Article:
The People VS. OJ Simpson Takes On The Hot Take | Gradient

‘The People VS. OJ Simpson’ Takes on the Hot Take

FX Networks

“Choose a side!”

In the first episode of American Crime Story, the People vs. OJ Simpson (ACS:OJ), the inflammatory defense attorney Johnnie Cochran demands that Chris Darden come to a decision. Will the assistant district attorney join Cochran’s fight against racial oppression in the justice system? Or will Darden, in his role as a prosecutor, continue to aid and abet what Cochran (and most black people in southern California) saw as a corrupt and murderous police force? Darden demurs and the men continue down their respective career paths—eventual opponents in the murder trial of famed NFL running back OJ Simpson.

Cochran and Darden’s opening exchange encapsulates a recurring theme throughout the show: seeking justice isn’t as simple as choosing a side. Not when they’re presented as complete binaries, at least. In this show’s first six hours, show creator Ryan Murphy has challenged the dominant narratives of the OJ Simpson trial, asking viewers to “choose a side”—and then exploring the facts from every angle.

ACS: OJ revisits all the major players you loved, hated, and gawked at. For those old enough to remember the OJ Simpson trial, Murphy and his cast capture the emotions viewers of a certain age felt when the trial captured America’s attention. You’re grieved when listening to Nicole’s daughter’s desperate plea to hear her mother’s voice, trapped on a tragic voicemail. You debated the boundaries of Marcia Clark and Darden’s friendship, marveled at Rob Kardashian’s uncanny faith (both in God and in OJ), and, yes, relived the nationally televised car chase in the white Bronco. Reviving those memories makes for a good, fun, serialized romp through 1994-95, but Murphy’s more interested in the spaces beneath the headlines.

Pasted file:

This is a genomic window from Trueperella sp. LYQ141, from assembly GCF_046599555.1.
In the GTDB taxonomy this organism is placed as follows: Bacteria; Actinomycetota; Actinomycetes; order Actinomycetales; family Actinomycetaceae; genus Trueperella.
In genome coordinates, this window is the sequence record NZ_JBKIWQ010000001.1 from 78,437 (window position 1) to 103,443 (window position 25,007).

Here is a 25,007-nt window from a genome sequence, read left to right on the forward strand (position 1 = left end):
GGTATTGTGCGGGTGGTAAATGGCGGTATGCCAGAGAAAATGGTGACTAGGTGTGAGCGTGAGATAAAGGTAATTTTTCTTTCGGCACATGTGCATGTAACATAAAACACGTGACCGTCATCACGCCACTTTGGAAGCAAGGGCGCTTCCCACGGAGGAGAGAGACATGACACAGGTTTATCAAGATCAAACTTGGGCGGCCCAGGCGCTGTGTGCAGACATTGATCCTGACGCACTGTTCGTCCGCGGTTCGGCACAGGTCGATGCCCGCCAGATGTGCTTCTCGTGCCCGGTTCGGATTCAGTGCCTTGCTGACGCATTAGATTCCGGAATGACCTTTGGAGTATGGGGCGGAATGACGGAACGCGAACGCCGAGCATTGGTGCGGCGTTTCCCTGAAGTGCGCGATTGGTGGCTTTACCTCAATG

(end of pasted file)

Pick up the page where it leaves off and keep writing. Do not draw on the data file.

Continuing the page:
Choose a side! Cochran and Murphy continually demand. But, again, choosing a side isn’t as easy as Johnnie would have you believe. Murphy won’t let you remember Marcia Clark as the shrill, comically-unfashionable attorney the media made her out to be. Look beyond the Jheri-curl and find a limelight-adverse mother of two who just so happened to land the case of her life. A case, which you may or may not recall, dragged her into unbelievable scrutiny about her appearance, her body, her sexual past, and her sexual present. Would the public have examined a white and male attorney in the same way? (No.)

Remember “Uncle Chris” Darden? Sterling K. Brown’s portrayal rejects the idea that he’s a mere shill for a mostly-white prosecution team; a token black face to prove that the cops aren’t out to get another black man that made it. He’s clear-eyed about racism in the criminal justice system that made OJ someone with the potential to be sympathized with. He sees it when Cochran exhorts him to pick his side, knowing full well the “bullshit” he deals with in the DA’s office is the same he had to overcome fighting for his right to be a law student. So yes, he’s aware when he is propped up as much for his blackness as he is for his legal savvy. In that light, his decision to identify Nazi-sympathizing officer Mark Fuhrman as a racist, a twist that could derail the prosecution’s case, is courageous.